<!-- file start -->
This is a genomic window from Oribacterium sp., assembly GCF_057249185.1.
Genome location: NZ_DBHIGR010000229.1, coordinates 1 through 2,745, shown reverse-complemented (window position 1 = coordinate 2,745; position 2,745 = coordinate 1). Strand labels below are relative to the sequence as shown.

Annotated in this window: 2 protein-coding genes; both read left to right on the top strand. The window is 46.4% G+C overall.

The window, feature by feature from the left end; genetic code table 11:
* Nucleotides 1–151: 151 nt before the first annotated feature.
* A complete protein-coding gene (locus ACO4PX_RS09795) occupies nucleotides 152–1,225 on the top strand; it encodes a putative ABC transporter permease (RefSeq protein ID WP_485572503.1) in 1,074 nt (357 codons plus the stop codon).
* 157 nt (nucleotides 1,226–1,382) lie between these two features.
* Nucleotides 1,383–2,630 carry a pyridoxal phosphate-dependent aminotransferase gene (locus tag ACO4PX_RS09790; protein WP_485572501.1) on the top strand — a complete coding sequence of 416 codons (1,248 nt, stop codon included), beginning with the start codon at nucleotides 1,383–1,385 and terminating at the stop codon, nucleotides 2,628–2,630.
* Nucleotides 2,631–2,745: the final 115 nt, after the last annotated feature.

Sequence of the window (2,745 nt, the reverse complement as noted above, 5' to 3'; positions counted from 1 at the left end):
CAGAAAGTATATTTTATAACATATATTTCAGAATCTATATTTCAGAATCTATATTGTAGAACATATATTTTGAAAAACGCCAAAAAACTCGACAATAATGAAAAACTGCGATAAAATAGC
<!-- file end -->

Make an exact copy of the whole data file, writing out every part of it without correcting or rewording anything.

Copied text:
This is a genomic window from Oribacterium sp., assembly GCF_057249185.1.
Genome location: NZ_DBHIGR010000229.1, coordinates 1 through 2,745, shown reverse-complemented (window position 1 = coordinate 2,745; position 2,745 = coordinate 1). Strand labels below are relative to the sequence as shown.

Annotated in this window: 2 protein-coding genes; both read left to right on the top strand. The window is 46.4% G+C overall.

The window, feature by feature from the left end; genetic code table 11:
* Nucleotides 1–151: 151 nt before the first annotated feature.
* A complete protein-coding gene (locus ACO4PX_RS09795) occupies nucleotides 152–1,225 on the top strand; it encodes a putative ABC transporter permease (RefSeq protein ID WP_485572503.1) in 1,074 nt (357 codons plus the stop codon).
* 157 nt (nucleotides 1,226–1,382) lie between these two features.
* Nucleotides 1,383–2,630 carry a pyridoxal phosphate-dependent aminotransferase gene (locus tag ACO4PX_RS09790; protein WP_485572501.1) on the top strand — a complete coding sequence of 416 codons (1,248 nt, stop codon included), beginning with the start codon at nucleotides 1,383–1,385 and terminating at the stop codon, nucleotides 2,628–2,630.
* Nucleotides 2,631–2,745: the final 115 nt, after the last annotated feature.

Sequence of the window (2,745 nt, the reverse complement as noted above, 5' to 3'; positions counted from 1 at the left end):
CAGAAAGTATATTTTATAACATATATTTCAGAATCTATATTTCAGAATCTATATTGTAGAACATATATTTTGAAAAACGCCAAAAAACTCGACAATAATGAAAAACTGCGATAAAATAGC